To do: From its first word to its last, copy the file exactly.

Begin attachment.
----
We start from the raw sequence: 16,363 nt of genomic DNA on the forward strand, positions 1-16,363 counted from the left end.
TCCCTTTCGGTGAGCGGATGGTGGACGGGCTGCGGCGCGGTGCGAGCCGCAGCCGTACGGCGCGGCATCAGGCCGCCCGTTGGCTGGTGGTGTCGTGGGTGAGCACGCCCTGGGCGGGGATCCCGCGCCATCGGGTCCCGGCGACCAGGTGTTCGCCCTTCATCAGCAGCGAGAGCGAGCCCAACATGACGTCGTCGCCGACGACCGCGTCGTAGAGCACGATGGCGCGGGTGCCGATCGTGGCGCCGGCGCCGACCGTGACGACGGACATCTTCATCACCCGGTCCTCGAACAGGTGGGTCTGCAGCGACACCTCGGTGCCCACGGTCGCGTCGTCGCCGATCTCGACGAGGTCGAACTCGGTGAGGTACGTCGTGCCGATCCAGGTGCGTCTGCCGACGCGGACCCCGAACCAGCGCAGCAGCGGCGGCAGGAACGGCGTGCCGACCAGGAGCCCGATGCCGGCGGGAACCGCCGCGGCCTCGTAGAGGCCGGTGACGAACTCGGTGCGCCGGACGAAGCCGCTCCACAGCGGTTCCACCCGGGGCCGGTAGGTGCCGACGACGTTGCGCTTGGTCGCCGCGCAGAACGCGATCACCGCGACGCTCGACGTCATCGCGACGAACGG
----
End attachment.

We start from the raw sequence: 16,363 nt of genomic DNA on the forward strand, positions 1-16,363 counted from the left end.
TCCCTTTCGGTGAGCGGATGGTGGACGGGCTGCGGCGCGGTGCGAGCCGCAGCCGTACGGCGCGGCATCAGGCCGCCCGTTGGCTGGTGGTGTCGTGGGTGAGCACGCCCTGGGCGGGGATCCCGCGCCATCGGGTCCCGGCGACCAGGTGTTCGCCCTTCATCAGCAGCGAGAGCGAGCCCAACATGACGTCGTCGCCGACGACCGCGTCGTAGAGCACGATGGCGCGGGTGCCGATCGTGGCGCCGGCGCCGACCGTGACGACGGACATCTTCATCACCCGGTCCTCGAACAGGTGGGTCTGCAGCGACACCTCGGTGCCCACGGTCGCGTCGTCGCCGATCTCGACGAGGTCGAACTCGGTGAGGTACGTCGTGCCGATCCAGGTGCGTCTGCCGACGCGGACCCCGAACCAGCGCAGCAGCGGCGGCAGGAACGGCGTGCCGACCAGGAGCCCGATGCCGGCGGGAACCGCCGCGGCCTCGTAGAGGCCGGTGACGAACTCGGTGCGCCGGACGAAGCCGCTCCACAGCGGTTCCACCCGGGGCCGGTAGGTGCCGACGACGTTGCGCTTGGTCGCCGCGCAGAACGCGATCACCGCGACGCTCGACGTCATCGCGACGAACGG